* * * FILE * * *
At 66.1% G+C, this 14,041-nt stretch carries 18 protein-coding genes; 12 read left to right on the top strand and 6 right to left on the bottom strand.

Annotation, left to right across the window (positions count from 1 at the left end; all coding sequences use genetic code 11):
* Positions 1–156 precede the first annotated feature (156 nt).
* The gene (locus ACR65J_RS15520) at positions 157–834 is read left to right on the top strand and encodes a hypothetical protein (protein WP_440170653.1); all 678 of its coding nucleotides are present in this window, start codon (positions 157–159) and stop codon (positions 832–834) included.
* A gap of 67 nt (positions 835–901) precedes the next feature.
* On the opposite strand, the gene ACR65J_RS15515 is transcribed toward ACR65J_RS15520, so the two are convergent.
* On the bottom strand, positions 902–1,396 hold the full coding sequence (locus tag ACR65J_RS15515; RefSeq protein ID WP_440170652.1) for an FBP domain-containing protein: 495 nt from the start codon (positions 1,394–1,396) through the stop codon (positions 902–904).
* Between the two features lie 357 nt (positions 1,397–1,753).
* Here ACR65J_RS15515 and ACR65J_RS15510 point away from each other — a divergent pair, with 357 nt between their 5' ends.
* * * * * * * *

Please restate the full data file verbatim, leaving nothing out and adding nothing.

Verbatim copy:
At 66.1% G+C, this 14,041-nt stretch carries 18 protein-coding genes; 12 read left to right on the top strand and 6 right to left on the bottom strand.

Annotation, left to right across the window (positions count from 1 at the left end; all coding sequences use genetic code 11):
* Positions 1–156 precede the first annotated feature (156 nt).
* The gene (locus ACR65J_RS15520) at positions 157–834 is read left to right on the top strand and encodes a hypothetical protein (protein WP_440170653.1); all 678 of its coding nucleotides are present in this window, start codon (positions 157–159) and stop codon (positions 832–834) included.
* A gap of 67 nt (positions 835–901) precedes the next feature.
* On the opposite strand, the gene ACR65J_RS15515 is transcribed toward ACR65J_RS15520, so the two are convergent.
* On the bottom strand, positions 902–1,396 hold the full coding sequence (locus tag ACR65J_RS15515; RefSeq protein ID WP_440170652.1) for an FBP domain-containing protein: 495 nt from the start codon (positions 1,394–1,396) through the stop codon (positions 902–904).
* Between the two features lie 357 nt (positions 1,397–1,753).
* Here ACR65J_RS15515 and ACR65J_RS15510 point away from each other — a divergent pair, with 357 nt between their 5' ends.